The Insider’s Guide to Healthy Hawaii: 9 First Aid Kit Essentials That Aren’t Bandages

Gauze, gloves and other must-haves to patch a wound, wrap a sprain and more.

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When emergencies arise, having a well-stocked first aid kit, kept in an easy-to-reach place, can help you spring into action at a moment's notice. Loaded with the right supplies, your emergency bag can help patch a scraped knee, wrap a sprained ankle and so much more.

Sure, you can purchase a ready-made kit from your local drugstore or buy one online, but building your own lets you customize and might even save you some money, says Christopher Hogan, MD, practicing surgeon and Trauma Medical Director with Doctors Hospital of Augusta in Augusta, Georgia.

Dr. Hogan is an advocate for first aid kits, saying, "I think they're underappreciated; they're definitely something that every house should have probably a couple of." Here's what he thinks you should have in your kit.

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Sterile gauze is probably the most important item to keep in your kit, according to Hogan. The material is multi-use, and can help clean the area around a wound, be used to apply pressure to a bleed and be packed into a deep cut to help control bleeding.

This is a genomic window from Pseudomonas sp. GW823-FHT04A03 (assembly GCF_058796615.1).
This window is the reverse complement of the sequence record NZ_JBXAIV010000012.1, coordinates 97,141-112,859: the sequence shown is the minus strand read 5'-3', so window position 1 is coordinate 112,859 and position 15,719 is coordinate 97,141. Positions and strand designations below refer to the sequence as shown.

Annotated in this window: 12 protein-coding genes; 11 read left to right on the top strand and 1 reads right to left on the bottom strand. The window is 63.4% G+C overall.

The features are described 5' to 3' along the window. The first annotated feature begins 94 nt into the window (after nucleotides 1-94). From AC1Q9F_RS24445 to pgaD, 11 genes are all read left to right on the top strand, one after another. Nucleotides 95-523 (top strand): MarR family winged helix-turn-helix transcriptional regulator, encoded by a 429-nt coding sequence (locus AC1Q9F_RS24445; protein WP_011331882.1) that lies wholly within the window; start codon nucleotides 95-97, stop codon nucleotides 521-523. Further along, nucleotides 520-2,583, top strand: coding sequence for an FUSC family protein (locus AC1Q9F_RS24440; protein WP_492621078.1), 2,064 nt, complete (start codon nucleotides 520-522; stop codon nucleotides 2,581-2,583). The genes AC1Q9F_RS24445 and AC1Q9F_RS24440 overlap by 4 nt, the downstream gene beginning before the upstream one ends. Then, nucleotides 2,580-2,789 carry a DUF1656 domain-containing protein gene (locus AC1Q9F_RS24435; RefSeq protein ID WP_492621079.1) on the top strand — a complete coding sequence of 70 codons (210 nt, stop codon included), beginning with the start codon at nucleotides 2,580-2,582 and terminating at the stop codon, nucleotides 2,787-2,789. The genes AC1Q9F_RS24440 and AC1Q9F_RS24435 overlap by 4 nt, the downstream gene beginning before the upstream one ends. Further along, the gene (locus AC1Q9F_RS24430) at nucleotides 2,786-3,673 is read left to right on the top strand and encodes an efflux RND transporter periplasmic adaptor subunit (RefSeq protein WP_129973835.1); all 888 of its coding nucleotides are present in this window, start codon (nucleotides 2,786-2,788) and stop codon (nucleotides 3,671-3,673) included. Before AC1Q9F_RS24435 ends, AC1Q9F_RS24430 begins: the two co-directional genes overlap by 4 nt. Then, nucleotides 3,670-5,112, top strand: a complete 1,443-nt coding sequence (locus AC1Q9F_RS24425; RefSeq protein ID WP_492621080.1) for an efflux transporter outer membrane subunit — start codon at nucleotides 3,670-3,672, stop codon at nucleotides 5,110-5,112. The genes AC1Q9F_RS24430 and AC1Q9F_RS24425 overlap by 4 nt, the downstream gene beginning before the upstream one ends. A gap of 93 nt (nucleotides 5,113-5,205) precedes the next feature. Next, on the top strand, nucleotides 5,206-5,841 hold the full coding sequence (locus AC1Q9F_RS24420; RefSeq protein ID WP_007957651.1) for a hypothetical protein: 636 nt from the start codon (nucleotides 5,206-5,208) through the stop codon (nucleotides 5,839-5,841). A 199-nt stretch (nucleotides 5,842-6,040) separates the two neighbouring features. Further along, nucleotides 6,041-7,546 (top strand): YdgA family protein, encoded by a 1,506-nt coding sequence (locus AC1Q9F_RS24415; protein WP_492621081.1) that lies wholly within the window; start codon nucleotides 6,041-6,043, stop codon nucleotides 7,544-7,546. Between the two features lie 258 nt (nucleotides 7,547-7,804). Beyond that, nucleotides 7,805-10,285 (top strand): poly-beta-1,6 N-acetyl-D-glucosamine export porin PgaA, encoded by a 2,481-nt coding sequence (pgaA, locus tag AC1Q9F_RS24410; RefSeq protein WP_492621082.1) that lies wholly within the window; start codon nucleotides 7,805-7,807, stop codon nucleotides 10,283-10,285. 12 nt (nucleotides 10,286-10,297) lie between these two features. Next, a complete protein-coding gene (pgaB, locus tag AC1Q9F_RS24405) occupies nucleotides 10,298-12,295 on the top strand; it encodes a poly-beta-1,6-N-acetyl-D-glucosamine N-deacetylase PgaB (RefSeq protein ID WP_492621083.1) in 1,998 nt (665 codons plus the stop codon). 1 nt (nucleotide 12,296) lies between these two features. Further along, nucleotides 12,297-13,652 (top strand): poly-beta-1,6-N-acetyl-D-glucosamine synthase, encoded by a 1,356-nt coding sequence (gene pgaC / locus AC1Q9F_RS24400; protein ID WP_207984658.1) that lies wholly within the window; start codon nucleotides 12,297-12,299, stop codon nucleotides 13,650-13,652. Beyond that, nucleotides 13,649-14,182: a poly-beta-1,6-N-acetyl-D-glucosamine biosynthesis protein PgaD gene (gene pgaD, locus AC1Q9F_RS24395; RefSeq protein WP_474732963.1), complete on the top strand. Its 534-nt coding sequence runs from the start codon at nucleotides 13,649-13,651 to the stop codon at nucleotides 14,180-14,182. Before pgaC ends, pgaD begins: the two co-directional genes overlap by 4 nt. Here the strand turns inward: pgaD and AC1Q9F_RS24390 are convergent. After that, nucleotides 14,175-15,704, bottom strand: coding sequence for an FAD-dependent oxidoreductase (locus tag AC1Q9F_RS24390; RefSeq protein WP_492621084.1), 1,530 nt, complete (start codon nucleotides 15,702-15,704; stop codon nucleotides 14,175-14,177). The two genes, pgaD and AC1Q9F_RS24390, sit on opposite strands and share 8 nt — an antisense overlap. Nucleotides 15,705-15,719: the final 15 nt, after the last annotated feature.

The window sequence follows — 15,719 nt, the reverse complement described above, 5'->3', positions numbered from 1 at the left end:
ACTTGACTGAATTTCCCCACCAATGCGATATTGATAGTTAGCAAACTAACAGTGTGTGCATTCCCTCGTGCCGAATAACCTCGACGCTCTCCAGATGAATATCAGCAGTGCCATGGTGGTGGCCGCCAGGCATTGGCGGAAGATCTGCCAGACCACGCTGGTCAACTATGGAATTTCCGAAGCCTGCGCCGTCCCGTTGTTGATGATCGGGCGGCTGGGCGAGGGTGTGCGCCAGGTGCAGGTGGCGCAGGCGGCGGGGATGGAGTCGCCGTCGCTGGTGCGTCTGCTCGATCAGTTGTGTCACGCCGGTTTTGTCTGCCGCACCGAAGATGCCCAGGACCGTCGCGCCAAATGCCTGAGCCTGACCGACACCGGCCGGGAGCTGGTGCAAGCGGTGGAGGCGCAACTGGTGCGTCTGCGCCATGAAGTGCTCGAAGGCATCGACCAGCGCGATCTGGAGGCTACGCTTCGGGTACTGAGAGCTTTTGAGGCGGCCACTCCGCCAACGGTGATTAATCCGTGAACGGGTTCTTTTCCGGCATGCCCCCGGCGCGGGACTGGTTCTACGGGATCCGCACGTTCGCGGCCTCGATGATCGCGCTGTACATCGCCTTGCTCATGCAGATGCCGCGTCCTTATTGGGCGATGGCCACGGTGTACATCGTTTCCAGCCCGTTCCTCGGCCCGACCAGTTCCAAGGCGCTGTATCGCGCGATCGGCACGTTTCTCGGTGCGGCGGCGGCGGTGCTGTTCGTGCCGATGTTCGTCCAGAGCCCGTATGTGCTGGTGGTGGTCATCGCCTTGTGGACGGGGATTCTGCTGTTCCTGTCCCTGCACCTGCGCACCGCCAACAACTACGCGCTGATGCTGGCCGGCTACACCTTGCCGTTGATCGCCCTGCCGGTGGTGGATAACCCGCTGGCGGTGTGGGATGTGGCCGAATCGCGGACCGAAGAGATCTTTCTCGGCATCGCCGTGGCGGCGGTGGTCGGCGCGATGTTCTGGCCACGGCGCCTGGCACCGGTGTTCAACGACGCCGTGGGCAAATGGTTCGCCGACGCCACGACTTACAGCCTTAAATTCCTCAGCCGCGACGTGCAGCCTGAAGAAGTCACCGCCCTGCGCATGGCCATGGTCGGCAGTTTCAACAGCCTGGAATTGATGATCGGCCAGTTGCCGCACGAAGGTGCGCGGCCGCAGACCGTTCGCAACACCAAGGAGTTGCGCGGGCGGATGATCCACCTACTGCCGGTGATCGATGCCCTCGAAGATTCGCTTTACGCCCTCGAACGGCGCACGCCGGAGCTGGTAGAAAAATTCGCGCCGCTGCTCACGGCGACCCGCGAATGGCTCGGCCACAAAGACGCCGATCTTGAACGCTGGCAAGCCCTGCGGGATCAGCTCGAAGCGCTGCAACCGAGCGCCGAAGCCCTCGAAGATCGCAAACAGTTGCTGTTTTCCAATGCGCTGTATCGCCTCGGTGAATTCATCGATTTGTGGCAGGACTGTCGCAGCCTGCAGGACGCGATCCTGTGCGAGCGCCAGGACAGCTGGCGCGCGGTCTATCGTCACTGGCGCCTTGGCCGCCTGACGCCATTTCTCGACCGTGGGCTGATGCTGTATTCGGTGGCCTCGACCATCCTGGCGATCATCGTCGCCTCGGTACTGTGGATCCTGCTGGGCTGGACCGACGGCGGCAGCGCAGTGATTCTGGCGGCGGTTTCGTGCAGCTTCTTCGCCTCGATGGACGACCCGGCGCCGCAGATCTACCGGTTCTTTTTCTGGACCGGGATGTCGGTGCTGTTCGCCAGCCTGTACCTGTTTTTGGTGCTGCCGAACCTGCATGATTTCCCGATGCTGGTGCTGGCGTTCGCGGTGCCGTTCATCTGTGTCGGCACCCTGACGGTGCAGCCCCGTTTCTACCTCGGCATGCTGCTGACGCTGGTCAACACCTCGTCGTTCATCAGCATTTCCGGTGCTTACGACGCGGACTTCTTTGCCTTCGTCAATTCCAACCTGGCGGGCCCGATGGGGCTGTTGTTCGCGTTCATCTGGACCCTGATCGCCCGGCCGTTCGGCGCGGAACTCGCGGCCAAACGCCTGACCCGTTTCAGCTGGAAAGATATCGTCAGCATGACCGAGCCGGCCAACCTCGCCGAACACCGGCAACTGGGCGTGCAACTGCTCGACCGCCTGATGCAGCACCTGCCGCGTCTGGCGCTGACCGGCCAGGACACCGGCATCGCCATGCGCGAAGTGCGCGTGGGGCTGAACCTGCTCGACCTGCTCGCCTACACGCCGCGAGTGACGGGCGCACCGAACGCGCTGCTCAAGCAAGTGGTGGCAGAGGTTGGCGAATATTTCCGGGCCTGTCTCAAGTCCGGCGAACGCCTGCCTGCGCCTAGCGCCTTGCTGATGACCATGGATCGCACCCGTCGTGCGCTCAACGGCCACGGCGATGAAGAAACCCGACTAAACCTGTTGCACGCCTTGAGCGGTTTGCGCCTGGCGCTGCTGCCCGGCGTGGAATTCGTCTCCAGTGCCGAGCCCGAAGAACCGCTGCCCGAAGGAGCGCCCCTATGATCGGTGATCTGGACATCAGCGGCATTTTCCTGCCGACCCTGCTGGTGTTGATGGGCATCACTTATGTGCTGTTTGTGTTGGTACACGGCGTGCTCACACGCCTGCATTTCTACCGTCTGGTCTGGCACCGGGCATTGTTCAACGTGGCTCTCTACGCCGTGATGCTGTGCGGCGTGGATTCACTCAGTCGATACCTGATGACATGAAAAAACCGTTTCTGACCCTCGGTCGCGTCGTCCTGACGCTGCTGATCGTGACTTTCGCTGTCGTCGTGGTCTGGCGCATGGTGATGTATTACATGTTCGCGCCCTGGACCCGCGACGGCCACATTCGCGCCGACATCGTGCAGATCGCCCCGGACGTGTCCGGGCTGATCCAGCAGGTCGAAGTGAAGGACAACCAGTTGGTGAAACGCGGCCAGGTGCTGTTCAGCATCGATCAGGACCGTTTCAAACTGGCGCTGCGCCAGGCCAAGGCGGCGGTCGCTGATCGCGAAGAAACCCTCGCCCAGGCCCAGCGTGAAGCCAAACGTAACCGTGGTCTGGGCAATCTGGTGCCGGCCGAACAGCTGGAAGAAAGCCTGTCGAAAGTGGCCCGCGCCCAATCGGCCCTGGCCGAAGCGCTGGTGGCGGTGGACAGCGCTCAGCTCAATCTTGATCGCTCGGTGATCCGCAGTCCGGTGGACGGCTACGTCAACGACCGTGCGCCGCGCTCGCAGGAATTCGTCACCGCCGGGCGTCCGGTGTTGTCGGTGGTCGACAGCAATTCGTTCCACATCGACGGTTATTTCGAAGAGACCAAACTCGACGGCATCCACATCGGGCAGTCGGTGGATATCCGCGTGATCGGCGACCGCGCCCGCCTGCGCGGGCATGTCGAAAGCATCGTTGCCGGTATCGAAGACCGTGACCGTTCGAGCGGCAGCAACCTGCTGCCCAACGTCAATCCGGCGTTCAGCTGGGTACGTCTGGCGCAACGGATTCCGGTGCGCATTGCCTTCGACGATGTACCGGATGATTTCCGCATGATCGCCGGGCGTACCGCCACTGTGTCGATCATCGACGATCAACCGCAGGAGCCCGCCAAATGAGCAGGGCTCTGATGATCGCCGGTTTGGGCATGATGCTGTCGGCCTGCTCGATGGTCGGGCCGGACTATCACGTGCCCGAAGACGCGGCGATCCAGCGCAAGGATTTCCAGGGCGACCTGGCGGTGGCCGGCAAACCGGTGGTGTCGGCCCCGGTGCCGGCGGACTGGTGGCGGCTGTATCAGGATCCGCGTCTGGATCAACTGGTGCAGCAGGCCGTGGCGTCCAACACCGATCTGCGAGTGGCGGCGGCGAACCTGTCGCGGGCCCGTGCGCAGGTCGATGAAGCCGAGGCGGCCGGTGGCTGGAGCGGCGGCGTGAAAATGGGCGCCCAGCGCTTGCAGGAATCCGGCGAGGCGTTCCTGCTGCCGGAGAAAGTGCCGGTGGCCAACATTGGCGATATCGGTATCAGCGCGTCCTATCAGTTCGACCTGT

Gauze is sold in many shapes and sizes, including rolls and pads, so choose whichever you'd prefer to use or what will best fit into your kit. In a pinch, a clean cloth or paper towels can be used to stop or control bleeding, but in Hogan's expert opinion, gauze works a bit better.

Where you store your kit is almost as important as the items inside. Pack your gauze—and other necessary supplies—in a waterproof and easy-to-open container, like a plastic toolbox or other container designed for storage.

Keep your kit in a safe place that's easy to access, like a kitchen cabinet. "We don’t often think about having a first aid kit in the kitchen, but that tends to be where a lot of accidents in the home happen," Hogan says. Stowing a kit in each of your cars is another wise idea.

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Saline Solution

This salt and water mixture comes in handy for more than dry eyes; it can be applied directly to a wound to help clear out dirt, or be used to help flush debris from eyes and other areas of the body. It can also be used with another first aid kit must-have: "Have a small amount of saline solution available, because you can put that on gauze and help clean things," Hogan says.

You can pick up a bottle of saline at your local drugstore for just a few dollars. It's non-toxic, so there's no real worry about keeping it around kids. Saline is not the same as eye contact solution, which is not a non-toxic product. Read the label carefully before making your purchase, especially if your kit will be kept around young ones.

If you find yourself without the solution, or you'd prefer not to purchase it, water works just as well. Tap water can also clean wounds, with no higher rates of infection or trouble with healing, one study suggests.